These are probably the crown jewels: three glorious panels by Alain Saint-Ogan, a French master who preceded Herge by a couple of years and was named honorary president of the very first Angouleme festival. They showcase an artist with chops that measure up to anyone's: an achingly beautiful economy of line, an expressive, almost McCay-style bounciness, compositions that use the comic book panel as a canvas for painterly journeys into fully-realized worlds, and a magnificent cartooning style that looks like George McManus doing his best Walt Disney impression, mixing the elgance of Art Nouveau with the thick, affecting minimalism of early animation. These are the panels I think of when I read that Burns quote -- there are a few more on the Lambiek site -- who knows what other wonders he executed? Saint-Ogan has, by my research, completely escaped English translation thus far.
I've written a little bit about the top panel before, but in a world where Hugo Pratt's masterpiece Corto Maltese has been forbiddingly out of print for decades, any excuse will do. The bottom panel, while not possessed of the same mad daring, is a white-knuckle look at the savagery with which Pratt inked; the blacks look like they were drawn with a squeegee. Together these panels give a view into the utter chaos from which Pratt pulled his impossibly sharp, crisp drawings and compositions. They're fascinating in themselves as single images, and the comics they suggest are mind-boggling.
Moving into full-page reproductions, here's a blast from Touis and Frydman's "Sergent Laterreur". The colors and audacious lettering choices point to a more Pop, considered version of the early, more psychedelic undergrounds, but the straightforward presentation of it all recalls early newspaper strips -- Frank King's fixed-camera, documentary framing, maybe, coupled with an overload of Lyonel Feininger's madcap expressionism. There's been a French-language reprint of this fairly recently, but as this review points out, the comics are essentially untranslatable, text-graphics heavy as they are. What Graphis provides is only a window onto beautiful artwork that will probably be forever denied to non-French speakers.
Another French delicacy is the work of Robert Gigi, whose "Agar et Zarra" looks like some dream fusion of Guido Crepax and Winsor McCay, rocketed into the future and drenched in Technicolor. Whoever picked out this excerpt had a particularly sharp eye -- through all the riveting close-ups and psychedelic color, the illusion of a Little Nemo-style stage for the dreamlike action to play out on is effortlessly upheld. This sequence rivals Kirby's best stuff for use of abstract elements to convey motion: look at how forcefully the background dots drag the butterfly net down in panel 3. There's just so much in these five frames, so tastefully considered, so beautifully drawn. Gigi also seems to have no work translated, and scant biography for the interested internet searcher. One can only hope that one day we'll get more.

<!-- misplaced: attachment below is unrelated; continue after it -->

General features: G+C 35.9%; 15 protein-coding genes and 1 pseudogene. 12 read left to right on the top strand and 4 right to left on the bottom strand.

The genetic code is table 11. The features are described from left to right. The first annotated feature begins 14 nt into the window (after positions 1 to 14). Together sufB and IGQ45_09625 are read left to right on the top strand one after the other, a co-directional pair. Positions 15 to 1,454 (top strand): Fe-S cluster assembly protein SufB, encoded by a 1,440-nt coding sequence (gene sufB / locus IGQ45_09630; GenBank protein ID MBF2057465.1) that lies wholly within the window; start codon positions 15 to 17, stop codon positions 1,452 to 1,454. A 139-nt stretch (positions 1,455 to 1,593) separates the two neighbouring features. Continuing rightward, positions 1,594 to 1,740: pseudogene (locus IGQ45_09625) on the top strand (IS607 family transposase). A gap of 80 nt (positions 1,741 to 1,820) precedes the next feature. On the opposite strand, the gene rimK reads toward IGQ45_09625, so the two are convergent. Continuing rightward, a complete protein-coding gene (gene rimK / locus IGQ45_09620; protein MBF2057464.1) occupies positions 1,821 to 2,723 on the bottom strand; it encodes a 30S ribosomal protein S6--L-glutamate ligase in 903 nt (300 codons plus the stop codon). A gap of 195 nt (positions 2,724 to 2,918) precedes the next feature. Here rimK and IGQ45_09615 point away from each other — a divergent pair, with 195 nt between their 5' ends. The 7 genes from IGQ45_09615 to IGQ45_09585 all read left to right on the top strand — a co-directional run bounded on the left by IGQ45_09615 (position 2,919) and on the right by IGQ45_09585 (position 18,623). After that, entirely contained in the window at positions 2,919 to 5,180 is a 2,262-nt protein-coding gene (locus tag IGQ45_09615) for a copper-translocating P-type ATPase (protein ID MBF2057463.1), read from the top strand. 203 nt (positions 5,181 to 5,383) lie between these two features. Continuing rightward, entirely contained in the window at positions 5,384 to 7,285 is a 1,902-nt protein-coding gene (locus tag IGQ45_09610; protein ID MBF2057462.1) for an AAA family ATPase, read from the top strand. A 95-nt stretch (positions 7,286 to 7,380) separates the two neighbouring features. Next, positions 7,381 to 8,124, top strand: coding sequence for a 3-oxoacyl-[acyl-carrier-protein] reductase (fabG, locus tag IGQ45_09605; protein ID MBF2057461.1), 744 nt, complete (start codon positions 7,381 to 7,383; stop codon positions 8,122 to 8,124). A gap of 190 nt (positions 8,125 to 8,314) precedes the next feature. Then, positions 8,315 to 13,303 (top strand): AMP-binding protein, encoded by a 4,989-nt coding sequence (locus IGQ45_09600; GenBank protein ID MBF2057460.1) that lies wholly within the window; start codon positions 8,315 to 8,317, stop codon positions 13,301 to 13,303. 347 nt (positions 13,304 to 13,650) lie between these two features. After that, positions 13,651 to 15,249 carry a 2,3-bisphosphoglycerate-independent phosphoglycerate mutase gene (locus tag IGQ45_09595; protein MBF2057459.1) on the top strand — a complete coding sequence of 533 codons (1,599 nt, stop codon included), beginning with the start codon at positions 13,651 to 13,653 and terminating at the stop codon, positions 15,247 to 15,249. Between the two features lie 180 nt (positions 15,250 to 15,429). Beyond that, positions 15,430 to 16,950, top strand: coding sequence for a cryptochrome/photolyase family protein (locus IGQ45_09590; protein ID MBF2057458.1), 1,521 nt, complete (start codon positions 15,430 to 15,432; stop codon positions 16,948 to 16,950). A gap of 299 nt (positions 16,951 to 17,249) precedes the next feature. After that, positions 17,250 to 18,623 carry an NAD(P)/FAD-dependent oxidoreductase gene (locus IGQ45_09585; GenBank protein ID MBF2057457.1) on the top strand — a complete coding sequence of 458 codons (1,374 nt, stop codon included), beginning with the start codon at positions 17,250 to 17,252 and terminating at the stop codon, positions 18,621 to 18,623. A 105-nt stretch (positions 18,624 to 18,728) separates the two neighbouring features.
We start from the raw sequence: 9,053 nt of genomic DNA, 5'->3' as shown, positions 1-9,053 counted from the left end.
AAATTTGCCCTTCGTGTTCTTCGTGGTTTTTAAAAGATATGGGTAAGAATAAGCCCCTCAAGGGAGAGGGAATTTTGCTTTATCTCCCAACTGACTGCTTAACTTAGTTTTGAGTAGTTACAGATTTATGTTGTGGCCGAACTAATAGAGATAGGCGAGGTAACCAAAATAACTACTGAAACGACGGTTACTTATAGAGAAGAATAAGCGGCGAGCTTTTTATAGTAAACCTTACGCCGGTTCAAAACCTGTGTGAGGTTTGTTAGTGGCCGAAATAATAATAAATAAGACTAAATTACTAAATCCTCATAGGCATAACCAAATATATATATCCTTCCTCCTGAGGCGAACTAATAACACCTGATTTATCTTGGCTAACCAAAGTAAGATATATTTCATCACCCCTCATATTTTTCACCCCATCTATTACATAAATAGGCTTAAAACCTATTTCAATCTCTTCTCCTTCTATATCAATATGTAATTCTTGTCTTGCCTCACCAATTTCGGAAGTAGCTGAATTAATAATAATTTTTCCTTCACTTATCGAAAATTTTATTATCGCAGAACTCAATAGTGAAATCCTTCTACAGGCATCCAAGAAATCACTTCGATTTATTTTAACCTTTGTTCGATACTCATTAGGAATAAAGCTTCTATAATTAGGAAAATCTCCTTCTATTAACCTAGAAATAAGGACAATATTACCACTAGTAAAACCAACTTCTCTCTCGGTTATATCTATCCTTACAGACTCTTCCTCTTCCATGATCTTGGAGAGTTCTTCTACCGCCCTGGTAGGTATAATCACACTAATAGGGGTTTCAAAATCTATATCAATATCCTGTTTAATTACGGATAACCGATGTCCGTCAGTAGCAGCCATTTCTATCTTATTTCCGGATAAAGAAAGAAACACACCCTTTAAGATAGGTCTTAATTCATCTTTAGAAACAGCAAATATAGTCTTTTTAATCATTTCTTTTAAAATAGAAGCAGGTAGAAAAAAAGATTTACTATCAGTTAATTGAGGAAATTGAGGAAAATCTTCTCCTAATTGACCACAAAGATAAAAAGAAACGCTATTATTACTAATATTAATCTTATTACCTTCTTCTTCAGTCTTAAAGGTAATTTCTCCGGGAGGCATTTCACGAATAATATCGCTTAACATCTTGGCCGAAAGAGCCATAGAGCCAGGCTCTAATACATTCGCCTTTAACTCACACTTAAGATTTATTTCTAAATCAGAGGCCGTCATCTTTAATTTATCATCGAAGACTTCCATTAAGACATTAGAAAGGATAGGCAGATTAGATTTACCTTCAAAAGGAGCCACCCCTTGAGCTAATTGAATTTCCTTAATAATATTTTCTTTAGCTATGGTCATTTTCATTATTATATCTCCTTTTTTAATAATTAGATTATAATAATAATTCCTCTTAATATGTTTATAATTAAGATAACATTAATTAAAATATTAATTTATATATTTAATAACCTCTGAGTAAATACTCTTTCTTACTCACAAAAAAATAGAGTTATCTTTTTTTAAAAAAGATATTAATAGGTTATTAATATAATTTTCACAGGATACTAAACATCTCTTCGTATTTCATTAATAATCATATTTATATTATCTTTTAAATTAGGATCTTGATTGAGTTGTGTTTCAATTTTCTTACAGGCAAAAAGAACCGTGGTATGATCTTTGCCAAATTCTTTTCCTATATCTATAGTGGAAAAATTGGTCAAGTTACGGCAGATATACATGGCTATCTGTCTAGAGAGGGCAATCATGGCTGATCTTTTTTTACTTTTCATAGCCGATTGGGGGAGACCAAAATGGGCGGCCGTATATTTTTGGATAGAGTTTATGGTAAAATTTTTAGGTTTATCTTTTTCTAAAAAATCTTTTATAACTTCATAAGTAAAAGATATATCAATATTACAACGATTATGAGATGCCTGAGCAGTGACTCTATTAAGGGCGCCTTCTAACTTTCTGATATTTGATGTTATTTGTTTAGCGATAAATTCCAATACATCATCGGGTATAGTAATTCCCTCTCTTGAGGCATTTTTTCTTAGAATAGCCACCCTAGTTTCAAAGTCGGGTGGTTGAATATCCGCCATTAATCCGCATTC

Amidst the alien splendor of the French excerpts, certain of the superhero material takes on an unexpected cast. At top, the best case I've seen for the total uniqueness of Gil Kane's storytelling approach, as well as a virtuosic use of the limited Silver Age color palette. Below it, witness refinement and primitivism doing battle in Lou Fine's masterful tweaking of the nine-panel grid, as well as a strengthened case for garish four-color printing when it's done well. There's a surrealistic aspect to the Fine page, like it's unmoored from any semblance of reality, and the graceful exhilaration of flight combined with the harsh abstract backgrounds are strangely redolent of Krazy Kat's desert-dusted majesty.
Finally, a message from a screaming future that never came to pass: Jodelle, by Guy Peellaert, who was seduced away from comics by rock and roll, moving quickly from French BD periodicals to David Bowie album covers with only a few backward glances. This is the other side of Crepax's coin in the world of exquisite '60s Euro-smut comics -- blown-out, overstated, drowned in garish/gorgeous color, but with a choreographed, sinuous line and ease of composition -- a cartooning -- that recalls the very best of Crumb. Modern equivalents are tough to point out. This is really a fully-formed style of comics that no one followed, but given Peellaert's apparent popularity in Japan, a weird connection to Yuichi Yokoyama's detached cleanness seems feasible, though admittedly farfetched. Tim Hensley, with his beautifully simplified figures and wide planes of empty, brightly colored space, might be as close as American comics get.
Such guesswork, such flailing for relatability, of course, is the utter joy of finding an object like this magazine -- it is full of the paths that were once taken, or at least there to be taken, but are now inaccessible and overgrown. There is a fascination in seeing the way the past once pointed to the future, and seeing what has been left behind when that future begins. In Graphis #159 it approaches pricelessness.